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geustace 12-10-2008 02:17 PM

Understanding Audio
One of the areas I seem to have lots of issues with when installing linux is always audio. Getting anything to work always seems to be a mission. One of the reasons for this seems to be the various sound systems and their co-existence or lack thereof and me not being an audio engineer.

Over time, we now seem to have a mixture of new and old technologies e.g. OSS, Alsa, PulseAudio etc. I don't know which are needed or which do what

At the moment. I am trying to get a microphone working on Fedora 10 on a Toshiba Tecra A10. Frankly speaking, I don't know what I am doing. I have prodded and poked and thanks to some help from the Fedora forums managed to get audio out working by adding the module option 'model=toshiba' to the driver. Pretty much black magic as there doesn't seem to be any documentation to help.

Can anyone recommend a good tutorial or how-to that describes the various audio systems ? What the various parts do and how they work ? What the various channels are, what capture is all about and when one needs it on or off etc. Steps to get the various components working etc. I don't mind working under the bonnet but I would love to know what the stuff I am tinkering with is all about, it might even save me from putting my fingers into that spinning thing that I wasn't sure what it was.

This is one area where M$ Windows is so far ahead its not funny. With every PC/laptop I have had, Sound just works !

jschiwal 12-10-2008 02:46 PM

You are right. All distro's should automatically make new users members of the "audio" group. If you do that, and run both alsaconf and your distro's sound configuration wizard, then you shouldn't have a problem.

Perhaps they don't do that because of a possible danger of exploit that I am unfamiliar with, or because corporate users would rather not have sound enabled by default for a room full of workstations. The work environment could end up sounding like a video game parlor.

OSS support won't remain in the kernel for too much longer. If you have an old program that uses OSS, or if you select OSS in a programs settings, you are really using Alsa emulation.

geustace 12-10-2008 10:46 PM

Whilst I haven't tried what is suggested, I would still like to find a resource that actually explains how the various components interact, work. Basically, I am an engineer and I don't like black boxes. Hence my preference for Linux over Windows.

jschiwal 12-10-2008 11:11 PM

Audio is a black art. Not as bad as video, but dealing with numerous DSP devices can't be easy. Sometimes things you think should be easy because they are so common are surprisingly complicated. Take pictures for example. I once looked on a website that dealt with how pictures are represented in memory or the various file formats. There are around 75 different types. Look at video. Not only are there countless representations of something as simple as a pixel, you need to deal with dozens of codecs and containers for video and audio streams. A file like a .avi file is just a container format. You still need to deal with how the video and audio is represented.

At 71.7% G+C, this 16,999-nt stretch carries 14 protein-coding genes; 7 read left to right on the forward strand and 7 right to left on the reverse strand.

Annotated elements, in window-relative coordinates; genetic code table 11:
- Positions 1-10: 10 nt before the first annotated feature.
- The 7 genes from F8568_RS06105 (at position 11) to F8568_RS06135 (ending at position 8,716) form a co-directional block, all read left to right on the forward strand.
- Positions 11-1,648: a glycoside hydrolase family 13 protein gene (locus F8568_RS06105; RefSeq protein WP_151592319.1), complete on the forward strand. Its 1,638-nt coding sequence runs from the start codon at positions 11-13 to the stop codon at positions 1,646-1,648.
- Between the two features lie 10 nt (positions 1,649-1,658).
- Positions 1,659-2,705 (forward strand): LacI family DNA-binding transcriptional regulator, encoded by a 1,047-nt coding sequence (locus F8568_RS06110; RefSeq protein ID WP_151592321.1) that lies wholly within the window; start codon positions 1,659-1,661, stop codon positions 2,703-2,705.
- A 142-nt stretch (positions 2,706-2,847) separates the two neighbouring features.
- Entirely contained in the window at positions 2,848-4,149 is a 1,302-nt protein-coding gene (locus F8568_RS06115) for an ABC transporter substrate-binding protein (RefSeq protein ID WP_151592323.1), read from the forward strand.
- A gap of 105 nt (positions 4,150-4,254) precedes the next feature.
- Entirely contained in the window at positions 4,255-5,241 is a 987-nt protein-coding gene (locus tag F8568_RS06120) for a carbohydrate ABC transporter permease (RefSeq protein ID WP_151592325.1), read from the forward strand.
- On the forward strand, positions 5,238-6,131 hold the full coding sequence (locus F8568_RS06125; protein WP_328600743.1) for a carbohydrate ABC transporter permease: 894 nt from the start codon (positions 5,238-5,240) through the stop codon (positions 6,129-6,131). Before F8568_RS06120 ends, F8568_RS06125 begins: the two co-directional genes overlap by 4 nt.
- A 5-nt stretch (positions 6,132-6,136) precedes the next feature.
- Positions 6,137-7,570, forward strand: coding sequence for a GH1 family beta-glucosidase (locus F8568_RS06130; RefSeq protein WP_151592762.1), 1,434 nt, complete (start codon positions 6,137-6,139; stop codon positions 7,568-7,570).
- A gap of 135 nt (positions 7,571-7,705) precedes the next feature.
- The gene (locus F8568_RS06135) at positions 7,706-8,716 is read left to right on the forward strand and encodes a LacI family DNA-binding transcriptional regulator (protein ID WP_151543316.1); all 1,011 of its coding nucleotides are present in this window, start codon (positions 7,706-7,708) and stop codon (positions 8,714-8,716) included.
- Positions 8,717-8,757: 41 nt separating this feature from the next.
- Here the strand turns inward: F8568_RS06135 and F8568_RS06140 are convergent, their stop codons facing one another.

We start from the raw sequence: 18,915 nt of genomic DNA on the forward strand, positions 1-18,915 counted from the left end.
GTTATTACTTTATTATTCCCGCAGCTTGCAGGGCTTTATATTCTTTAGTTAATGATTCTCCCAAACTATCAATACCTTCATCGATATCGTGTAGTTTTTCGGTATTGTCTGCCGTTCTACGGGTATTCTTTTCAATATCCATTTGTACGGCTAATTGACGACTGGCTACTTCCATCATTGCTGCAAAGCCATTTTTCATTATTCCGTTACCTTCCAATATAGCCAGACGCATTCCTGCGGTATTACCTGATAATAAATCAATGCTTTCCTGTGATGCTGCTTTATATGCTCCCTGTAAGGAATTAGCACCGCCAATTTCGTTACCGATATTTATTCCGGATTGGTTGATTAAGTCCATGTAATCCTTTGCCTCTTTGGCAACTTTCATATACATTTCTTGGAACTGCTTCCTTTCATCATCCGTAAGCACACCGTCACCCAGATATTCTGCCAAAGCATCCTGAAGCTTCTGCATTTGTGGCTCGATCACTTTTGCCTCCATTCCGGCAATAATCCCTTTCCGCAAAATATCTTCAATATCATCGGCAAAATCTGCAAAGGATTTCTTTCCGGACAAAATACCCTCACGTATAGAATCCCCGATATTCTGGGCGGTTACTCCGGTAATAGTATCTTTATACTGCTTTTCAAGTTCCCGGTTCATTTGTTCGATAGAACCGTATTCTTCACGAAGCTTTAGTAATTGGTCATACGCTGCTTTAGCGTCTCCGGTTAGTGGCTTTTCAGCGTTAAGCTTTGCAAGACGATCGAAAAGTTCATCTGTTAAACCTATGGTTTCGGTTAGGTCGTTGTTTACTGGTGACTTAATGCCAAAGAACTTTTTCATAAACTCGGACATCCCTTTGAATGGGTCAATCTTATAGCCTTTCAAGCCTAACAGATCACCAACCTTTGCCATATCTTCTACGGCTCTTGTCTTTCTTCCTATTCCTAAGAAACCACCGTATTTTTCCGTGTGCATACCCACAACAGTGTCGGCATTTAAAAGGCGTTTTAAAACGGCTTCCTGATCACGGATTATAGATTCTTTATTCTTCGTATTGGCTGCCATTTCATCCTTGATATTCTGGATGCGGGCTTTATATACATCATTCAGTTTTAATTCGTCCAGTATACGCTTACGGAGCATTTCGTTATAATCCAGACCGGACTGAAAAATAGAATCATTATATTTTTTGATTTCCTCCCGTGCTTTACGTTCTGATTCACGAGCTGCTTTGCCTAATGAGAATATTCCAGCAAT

There is also the irony that making things easier for the user, ends up adding a lot of complexity. Look at auto-mounting using udev/hal/dbus and PolicyKit. What was done in the past, by manually adding an /etc/fstab entry is now done automatically, but when something doesn't work it is hard understanding how everything fits together. For example, a problem with acpi can cause the udev or had or dbus daemons not to run.

geustace 12-11-2008 01:18 PM

I am not trying to imply that the various technologies are simple but there must be some resource that explains the architecture and components of the various systems. I really would prefer something a little higher up than "Read the source Luke !!".

Not being an audio engineer, coming to terms with the acronyms and language would be a starting point.

I guess its back to google and trying to phrase the right query.


jschiwal 12-11-2008 03:43 PM

Look in your package manager for packages with doc in their name. They usually are the ones with more comprehensive documentation. I think there might be an alsa-doc package that will add html documentation in /usr/share/doc/alsa-<version>/.
This may be the higher level, more comprehensive documentation that you need.

As far as documentation for device drivers, you will probably need to use the "modinfo" and read the text file for it in the kernel source to learn about particular options that a device can use.

It would be nice if a comprehensive book on KDE or Gnome was published. I'm someone who has to see the whole picture before I can start understanding the pieces.

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